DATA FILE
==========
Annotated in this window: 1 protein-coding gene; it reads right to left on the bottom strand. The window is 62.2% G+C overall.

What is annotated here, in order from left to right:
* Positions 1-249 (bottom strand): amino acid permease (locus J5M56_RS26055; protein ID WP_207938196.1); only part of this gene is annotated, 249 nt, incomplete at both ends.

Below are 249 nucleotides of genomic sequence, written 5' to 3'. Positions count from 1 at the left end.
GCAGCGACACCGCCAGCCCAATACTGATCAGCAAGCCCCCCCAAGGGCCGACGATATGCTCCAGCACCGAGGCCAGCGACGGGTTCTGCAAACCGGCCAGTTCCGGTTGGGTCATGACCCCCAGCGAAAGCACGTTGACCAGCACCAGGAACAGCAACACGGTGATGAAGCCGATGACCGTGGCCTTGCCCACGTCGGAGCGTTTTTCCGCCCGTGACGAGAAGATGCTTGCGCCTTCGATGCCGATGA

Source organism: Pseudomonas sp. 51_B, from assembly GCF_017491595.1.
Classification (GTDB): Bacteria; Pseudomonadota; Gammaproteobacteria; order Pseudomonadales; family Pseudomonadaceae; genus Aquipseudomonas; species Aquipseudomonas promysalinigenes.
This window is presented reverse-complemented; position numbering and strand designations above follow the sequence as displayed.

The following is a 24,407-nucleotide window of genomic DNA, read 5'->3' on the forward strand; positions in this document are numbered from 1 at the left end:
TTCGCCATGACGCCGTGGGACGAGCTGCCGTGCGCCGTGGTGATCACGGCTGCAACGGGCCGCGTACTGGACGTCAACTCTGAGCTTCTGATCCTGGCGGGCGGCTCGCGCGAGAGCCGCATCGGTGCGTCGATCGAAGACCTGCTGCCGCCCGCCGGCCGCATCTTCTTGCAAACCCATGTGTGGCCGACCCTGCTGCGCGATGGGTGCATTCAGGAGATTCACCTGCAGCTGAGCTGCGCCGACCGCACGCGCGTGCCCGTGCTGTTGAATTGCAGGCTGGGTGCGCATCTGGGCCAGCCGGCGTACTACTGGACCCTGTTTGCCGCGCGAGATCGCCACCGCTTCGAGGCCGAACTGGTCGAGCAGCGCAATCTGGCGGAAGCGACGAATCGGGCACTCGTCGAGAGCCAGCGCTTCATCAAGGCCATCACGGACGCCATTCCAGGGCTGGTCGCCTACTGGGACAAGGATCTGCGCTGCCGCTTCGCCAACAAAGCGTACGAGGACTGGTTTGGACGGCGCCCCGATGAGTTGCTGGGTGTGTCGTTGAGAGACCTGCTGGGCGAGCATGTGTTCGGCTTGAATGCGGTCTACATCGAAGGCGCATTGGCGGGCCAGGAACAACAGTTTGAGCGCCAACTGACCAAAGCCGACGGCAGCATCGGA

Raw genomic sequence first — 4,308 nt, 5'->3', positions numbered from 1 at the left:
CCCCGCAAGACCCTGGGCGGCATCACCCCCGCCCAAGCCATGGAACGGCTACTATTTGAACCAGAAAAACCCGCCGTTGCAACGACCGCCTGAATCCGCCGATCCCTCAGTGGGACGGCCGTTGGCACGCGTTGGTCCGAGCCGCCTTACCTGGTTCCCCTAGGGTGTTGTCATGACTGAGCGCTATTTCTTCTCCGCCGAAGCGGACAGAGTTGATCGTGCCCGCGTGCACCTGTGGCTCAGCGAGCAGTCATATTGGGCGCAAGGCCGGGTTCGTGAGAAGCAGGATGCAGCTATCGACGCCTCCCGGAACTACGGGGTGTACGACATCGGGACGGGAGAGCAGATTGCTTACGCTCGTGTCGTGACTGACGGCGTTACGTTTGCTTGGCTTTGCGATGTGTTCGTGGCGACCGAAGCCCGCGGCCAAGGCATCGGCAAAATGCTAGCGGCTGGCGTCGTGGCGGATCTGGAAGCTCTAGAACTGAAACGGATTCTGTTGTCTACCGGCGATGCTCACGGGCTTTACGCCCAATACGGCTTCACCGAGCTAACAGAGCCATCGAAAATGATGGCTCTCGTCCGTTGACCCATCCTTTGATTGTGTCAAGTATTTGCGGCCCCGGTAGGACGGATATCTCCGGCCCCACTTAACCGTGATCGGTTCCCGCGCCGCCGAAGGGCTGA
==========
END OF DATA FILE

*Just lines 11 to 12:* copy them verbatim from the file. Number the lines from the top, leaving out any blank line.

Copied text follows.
Raw genomic sequence first — 4,308 nt, 5'->3', positions numbered from 1 at the left:
CCCCGCAAGACCCTGGGCGGCATCACCCCCGCCCAAGCCATGGAACGGCTACTATTTGAACCAGAAAAACCCGCCGTTGCAACGACCGCCTGAATCCGCCGATCCCTCAGTGGGACGGCCGTTGGCACGCGTTGGTCCGAGCCGCCTTACCTGGTTCCCCTAGGGTGTTGTCATGACTGAGCGCTATTTCTTCTCCGCCGAAGCGGACAGAGTTGATCGTGCCCGCGTGCACCTGTGGCTCAGCGAGCAGTCATATTGGGCGCAAGGCCGGGTTCGTGAGAAGCAGGATGCAGCTATCGACGCCTCCCGGAACTACGGGGTGTACGACATCGGGACGGGAGAGCAGATTGCTTACGCTCGTGTCGTGACTGACGGCGTTACGTTTGCTTGGCTTTGCGATGTGTTCGTGGCGACCGAAGCCCGCGGCCAAGGCATCGGCAAAATGCTAGCGGCTGGCGTCGTGGCGGATCTGGAAGCTCTAGAACTGAAACGGATTCTGTTGTCTACCGGCGATGCTCACGGGCTTTACGCCCAATACGGCTTCACCGAGCTAACAGAGCCATCGAAAATGATGGCTCTCGTCCGTTGACCCATCCTTTGATTGTGTCAAGTATTTGCGGCCCCGGTAGGACGGATATCTCCGGCCCCACTTAACCGTGATCGGTTCCCGCGCCGCCGAAGGGCTGA